Sheffield Union’s Fusion is a hive of activity. Bits of equipment are spread through the room and people are locked in vibrant discussion. Propped against a wall, phone in hand, is Max McElligott who is waiting patiently for his chance to sound check.
23 years old, multi-instrumentalist and social anthropology drop-out, McElligott is the man behind the synth pop music of Wolf Gang, who has been finding increasing success following the release of the single ‘Lions in Cages’ and in the run up to the release of debut album Suego Faults. Tonight will be his second time playing in Fusion as he continues his first ever headline tour.
All smiles, he springs into life as I’m introduced to him and like any musician worth their salt, he is eager to talk music.
McElligott took to music early in his life, learning the piano at a very young age. “My mum used to prop me up on her lap when I was very small and make me play along with her and I just kind of kept going,” he tells me.
Although mostly self taught, his love of jazz got him to grade six in trumpet. “I wanted to be like Miles Davis” he reveals. Critics have been quick to pick up on many of Wolf Gang’s influences; Bowie, Kate Bush, Duran Duran, the Killers – the list continues, but in reality, there’s a lot more going on.
Alongside his childhood love of art-rock, inspired by his parents’ tastes, and his early desire to be Miles Davis, he is also a lover of world and classical music. “Recently I’ve been listening to a lot of classical music and stuff, just on the tour bus to chill me out. A break from the loud noise; [Frédéric] Chopin or something.”
Wolf Gang is a somewhat confusing act; he plays with a five other musicians on stage and his pseudonym hardly connotes solidarity, yet the music is all the product of one man.
“I started off by just writing these songs before I even had my record deal or thought I’d be doing this as a career. I got picked up off the back of these demos that I’d written and because I’m a multi-instrumentalist there were parts written, basically, for a band so to realise that live I had to get guys around me to play with me on stage.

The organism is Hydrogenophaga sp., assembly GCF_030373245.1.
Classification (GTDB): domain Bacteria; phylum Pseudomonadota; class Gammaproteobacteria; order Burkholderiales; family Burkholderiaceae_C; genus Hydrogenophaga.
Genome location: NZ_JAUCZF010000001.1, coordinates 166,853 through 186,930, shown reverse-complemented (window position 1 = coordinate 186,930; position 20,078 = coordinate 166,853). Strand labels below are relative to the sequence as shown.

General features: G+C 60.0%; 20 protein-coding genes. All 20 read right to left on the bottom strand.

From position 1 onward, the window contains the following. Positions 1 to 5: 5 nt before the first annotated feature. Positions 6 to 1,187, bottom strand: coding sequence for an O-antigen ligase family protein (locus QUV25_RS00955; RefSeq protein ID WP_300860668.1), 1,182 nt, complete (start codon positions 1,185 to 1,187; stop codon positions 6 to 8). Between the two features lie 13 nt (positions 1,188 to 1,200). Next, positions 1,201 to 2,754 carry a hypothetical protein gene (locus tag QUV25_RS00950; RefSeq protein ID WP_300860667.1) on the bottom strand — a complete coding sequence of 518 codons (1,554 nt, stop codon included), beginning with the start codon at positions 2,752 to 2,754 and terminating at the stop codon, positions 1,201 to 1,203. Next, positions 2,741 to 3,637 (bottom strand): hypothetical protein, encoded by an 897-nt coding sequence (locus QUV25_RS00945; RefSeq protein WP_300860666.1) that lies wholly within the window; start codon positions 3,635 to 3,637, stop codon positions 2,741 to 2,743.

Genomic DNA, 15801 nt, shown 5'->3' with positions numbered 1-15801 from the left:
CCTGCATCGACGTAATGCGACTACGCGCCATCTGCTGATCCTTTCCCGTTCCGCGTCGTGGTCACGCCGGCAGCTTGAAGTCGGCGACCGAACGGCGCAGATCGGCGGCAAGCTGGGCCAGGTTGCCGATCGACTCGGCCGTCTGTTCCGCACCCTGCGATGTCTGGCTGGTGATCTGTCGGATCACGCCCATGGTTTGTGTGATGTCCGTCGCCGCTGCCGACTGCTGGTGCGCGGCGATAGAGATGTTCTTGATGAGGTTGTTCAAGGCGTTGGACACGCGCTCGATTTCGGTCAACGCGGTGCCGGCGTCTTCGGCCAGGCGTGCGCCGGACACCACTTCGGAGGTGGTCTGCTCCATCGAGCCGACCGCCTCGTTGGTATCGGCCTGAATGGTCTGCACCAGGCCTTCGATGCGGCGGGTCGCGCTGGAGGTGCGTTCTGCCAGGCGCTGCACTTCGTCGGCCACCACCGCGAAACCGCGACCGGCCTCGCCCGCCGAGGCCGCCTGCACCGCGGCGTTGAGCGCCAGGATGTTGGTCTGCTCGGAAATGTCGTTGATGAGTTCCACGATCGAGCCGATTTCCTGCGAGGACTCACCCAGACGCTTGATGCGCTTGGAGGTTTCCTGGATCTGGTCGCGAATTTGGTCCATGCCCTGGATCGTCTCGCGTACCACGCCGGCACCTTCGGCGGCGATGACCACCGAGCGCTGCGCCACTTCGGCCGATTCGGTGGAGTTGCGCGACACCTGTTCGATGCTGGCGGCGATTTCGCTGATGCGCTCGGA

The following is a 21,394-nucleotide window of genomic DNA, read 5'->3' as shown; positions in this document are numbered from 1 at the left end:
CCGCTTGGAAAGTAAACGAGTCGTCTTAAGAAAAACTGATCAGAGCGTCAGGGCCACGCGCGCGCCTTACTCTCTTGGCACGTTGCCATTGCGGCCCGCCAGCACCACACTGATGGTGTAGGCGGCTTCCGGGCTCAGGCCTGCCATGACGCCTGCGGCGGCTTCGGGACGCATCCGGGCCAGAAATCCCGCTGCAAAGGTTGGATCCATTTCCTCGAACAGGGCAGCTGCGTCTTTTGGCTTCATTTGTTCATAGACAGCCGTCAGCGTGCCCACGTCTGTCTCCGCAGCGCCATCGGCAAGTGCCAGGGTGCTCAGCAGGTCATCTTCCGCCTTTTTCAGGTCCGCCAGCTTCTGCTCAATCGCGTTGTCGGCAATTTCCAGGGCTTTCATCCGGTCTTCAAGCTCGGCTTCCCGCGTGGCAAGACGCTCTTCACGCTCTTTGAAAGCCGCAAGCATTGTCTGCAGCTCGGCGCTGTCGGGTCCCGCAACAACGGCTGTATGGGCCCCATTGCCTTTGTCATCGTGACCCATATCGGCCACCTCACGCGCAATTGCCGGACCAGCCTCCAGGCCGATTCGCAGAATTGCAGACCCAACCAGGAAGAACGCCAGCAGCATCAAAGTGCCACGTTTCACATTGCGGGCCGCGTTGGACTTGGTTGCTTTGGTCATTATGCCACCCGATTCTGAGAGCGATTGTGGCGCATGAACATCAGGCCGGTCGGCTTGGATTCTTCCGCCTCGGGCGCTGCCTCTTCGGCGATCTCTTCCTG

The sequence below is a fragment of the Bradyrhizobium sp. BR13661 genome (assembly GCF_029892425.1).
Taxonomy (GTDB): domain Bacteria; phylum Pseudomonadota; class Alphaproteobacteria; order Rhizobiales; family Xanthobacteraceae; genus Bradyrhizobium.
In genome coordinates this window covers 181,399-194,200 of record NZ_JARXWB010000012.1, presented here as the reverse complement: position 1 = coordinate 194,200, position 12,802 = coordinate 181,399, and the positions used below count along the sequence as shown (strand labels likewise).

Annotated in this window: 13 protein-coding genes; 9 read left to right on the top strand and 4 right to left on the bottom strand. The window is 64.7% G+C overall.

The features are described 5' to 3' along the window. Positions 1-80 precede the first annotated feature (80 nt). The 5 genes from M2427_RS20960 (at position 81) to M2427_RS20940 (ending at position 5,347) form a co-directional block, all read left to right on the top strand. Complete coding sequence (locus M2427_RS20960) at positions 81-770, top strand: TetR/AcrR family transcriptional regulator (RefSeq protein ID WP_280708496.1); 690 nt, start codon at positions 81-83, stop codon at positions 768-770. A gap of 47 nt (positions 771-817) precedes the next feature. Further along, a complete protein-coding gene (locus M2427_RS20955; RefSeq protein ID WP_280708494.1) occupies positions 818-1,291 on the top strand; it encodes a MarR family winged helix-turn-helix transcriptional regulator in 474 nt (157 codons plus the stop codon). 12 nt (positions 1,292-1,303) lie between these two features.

“I didn’t want to just be a solo artist by myself with an acoustic guitar. I like the big bombastic kind of thing, so even though I recorded [Suego Faults] by myself in America I put this band together over the last year or so.”
The curiously titled debut, Suego Faults, is due for release in early July; the name though has perplexed countless people.
“I had one of those nostaligic dreams you get and this name was in my head. I wrote a little song which is on the album, called ‘Suego Faults’, and I thought it would be a nice theme for the album as a whole; A slightly dreamlike, fantastical, romantic place and I guess that’s the theme that runs through the album. It sounds intriguing,” he tells me flickering a thoughtful smile.
McElligott is overtly passionate about his music and is eager to sing the praises of any act he loves. As the conversation turns to current favourites he tells me about a great American band he heard whilst at Dot to Dot festival. He blanks on the name. “What are they called? Fuck. I NEED to know!” and disappears from our table to ask anyone who might be able to provide the answer.
Jogging back into the room he shouts “Cults!” with satisfied enthusiasm. “They’re fucking good live. I’d love to see them now actually, like right now. Just sit and watch them.”
Even though Suego Faults hasn’t even made its way onto the shelves, Wolf Gang is already being pushed for a follow up. “I’m just really taking my time and not rushing it, I haven’t really had the time to sit down and write but I can feel the creativity brewing up. I have some vague ideas and I’m not sure yet which direction I want to go down for the next one in terms of production; whether I want to keep it similar, quite big and bombastic, or maybe make it more classic sounding. It could be anything.”
McElligott comes across as a purist: “I’m going to set myself the task of writing the next album either purely on guitar or piano and then taking it from there,” he says. “I think a lot of people when they write songs, particularly modern bands, as they write the song they’re already producing it along the way and then the songwriting can suffer because they’re hiding behind the fancy production.
“I love doing acoustic sessions. It strips everything down and you can really get the emotion across sometimes better; they both have their bonuses.”
I leave the slightly hungover Wolf Gang, who’d spent the night before on the snakebite – “Not highbrow… It’s good though, it gets you fucked”, to his sound check and to soothe his voice with the cup of tea he’d been craving ahead of what results, by the end, in a fantastic gig.